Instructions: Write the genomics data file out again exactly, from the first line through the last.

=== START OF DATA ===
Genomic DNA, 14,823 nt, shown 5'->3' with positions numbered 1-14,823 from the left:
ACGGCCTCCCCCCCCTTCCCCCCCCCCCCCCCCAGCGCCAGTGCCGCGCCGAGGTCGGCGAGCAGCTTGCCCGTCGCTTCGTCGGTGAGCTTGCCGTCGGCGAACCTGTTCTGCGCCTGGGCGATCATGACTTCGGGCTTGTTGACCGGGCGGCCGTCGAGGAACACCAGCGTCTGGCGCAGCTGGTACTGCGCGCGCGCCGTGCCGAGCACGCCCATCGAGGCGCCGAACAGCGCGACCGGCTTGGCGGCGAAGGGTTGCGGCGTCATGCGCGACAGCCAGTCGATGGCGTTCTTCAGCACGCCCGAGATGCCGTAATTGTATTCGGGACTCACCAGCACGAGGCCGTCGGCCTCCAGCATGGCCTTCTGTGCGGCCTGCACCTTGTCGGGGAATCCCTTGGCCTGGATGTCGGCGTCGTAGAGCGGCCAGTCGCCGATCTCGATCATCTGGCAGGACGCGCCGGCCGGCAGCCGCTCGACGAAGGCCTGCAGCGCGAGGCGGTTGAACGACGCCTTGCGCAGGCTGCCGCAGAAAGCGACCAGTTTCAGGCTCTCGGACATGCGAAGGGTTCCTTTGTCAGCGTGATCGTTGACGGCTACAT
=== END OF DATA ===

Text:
Genomic DNA, 14,823 nt, shown 5'->3' with positions numbered 1-14,823 from the left:
ACGGCCTCCCCCCCCTTCCCCCCCCCCCCCCCCAGCGCCAGTGCCGCGCCGAGGTCGGCGAGCAGCTTGCCCGTCGCTTCGTCGGTGAGCTTGCCGTCGGCGAACCTGTTCTGCGCCTGGGCGATCATGACTTCGGGCTTGTTGACCGGGCGGCCGTCGAGGAACACCAGCGTCTGGCGCAGCTGGTACTGCGCGCGCGCCGTGCCGAGCACGCCCATCGAGGCGCCGAACAGCGCGACCGGCTTGGCGGCGAAGGGTTGCGGCGTCATGCGCGACAGCCAGTCGATGGCGTTCTTCAGCACGCCCGAGATGCCGTAATTGTATTCGGGACTCACCAGCACGAGGCCGTCGGCCTCCAGCATGGCCTTCTGTGCGGCCTGCACCTTGTCGGGGAATCCCTTGGCCTGGATGTCGGCGTCGTAGAGCGGCCAGTCGCCGATCTCGATCATCTGGCAGGACGCGCCGGCCGGCAGCCGCTCGACGAAGGCCTGCAGCGCGAGGCGGTTGAACGACGCCTTGCGCAGGCTGCCGCAGAAAGCGACCAGTTTCAGGCTCTCGGACATGCGAAGGGTTCCTTTGTCAGCGTGATCGTTGACGGCTACAT